Some studies showed that teacher career development policies that reward high-performing teachers could improve the quality of education. Studies in remote areas of Indonesia also demonstrated that the provision of performance-based allowances based has succeeded in improving student learning outcomes.

In Indonesia, however, there is no national policy that differentiates teacher salaries based on their performance. High-performing teachers receive the same pay as low-performing ones.

Fix teacher career development policies to attract high-quality candidates

Inadequate teacher capacity development policies create an unsupportive environment for novice teachers to develop their careers.

In fact, many novice teachers enter this profession because of their passion, not just because of the benefits of being civil servant teachers. But right away, at the beginning of their career, they are met with poor “acceptance” and are further demotivated by the non-quality-oriented civil service system.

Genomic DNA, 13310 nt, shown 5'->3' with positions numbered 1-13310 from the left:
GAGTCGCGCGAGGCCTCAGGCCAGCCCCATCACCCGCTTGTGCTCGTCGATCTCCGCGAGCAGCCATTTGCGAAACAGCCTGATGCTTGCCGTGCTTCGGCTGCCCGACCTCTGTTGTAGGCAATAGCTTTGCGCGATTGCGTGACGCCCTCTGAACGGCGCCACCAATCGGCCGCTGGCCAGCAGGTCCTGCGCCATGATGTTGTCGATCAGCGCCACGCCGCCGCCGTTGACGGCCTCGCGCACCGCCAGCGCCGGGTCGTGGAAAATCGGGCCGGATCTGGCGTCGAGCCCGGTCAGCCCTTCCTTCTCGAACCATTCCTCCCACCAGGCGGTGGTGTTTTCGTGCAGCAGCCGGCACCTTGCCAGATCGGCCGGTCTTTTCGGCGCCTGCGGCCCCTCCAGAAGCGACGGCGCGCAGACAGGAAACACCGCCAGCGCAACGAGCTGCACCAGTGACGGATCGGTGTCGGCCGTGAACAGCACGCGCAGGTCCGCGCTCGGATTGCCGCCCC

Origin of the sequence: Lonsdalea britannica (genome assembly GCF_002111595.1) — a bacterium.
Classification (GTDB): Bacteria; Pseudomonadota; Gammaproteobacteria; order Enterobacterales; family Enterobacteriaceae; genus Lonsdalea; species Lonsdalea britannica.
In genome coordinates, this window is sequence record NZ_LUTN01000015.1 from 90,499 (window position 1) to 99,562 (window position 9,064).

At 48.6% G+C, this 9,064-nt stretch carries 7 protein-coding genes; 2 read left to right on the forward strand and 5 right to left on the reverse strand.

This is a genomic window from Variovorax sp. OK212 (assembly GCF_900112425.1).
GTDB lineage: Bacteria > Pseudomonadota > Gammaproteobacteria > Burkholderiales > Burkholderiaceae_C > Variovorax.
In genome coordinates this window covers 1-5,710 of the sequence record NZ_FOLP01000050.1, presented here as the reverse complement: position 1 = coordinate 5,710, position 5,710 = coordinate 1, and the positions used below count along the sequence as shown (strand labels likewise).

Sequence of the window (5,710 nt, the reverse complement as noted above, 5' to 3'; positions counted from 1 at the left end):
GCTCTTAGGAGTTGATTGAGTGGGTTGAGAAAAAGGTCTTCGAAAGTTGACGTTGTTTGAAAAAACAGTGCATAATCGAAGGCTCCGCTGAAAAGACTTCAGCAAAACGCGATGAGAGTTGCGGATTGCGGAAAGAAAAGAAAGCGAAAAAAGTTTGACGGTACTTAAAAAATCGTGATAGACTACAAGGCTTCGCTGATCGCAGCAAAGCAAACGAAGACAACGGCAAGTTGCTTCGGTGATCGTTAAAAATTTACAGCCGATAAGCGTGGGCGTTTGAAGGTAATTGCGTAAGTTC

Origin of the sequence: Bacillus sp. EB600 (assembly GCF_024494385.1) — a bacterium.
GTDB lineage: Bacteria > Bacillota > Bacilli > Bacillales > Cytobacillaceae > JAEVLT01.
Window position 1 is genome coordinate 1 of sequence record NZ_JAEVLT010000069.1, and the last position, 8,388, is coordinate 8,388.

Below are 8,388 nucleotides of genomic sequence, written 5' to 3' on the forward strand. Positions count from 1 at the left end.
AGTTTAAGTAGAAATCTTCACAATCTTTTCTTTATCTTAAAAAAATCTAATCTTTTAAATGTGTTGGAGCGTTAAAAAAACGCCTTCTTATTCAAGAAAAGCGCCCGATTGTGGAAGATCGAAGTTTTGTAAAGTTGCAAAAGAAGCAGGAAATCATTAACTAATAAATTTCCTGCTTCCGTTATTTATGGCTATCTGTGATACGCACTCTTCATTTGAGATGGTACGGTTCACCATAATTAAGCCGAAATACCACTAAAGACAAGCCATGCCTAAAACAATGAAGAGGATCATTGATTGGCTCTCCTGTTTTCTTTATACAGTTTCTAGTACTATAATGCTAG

A more definitive standard in defining teachers must be established as it can serve as the basis for a teacher’s career structure and professional development. A clear structure would attract quality teacher candidates to establish competent and professional teachers.

This blog is a translation of an article originally posted on The Conversation on 5 October 2021 and has been reposted with permission.

The Conversation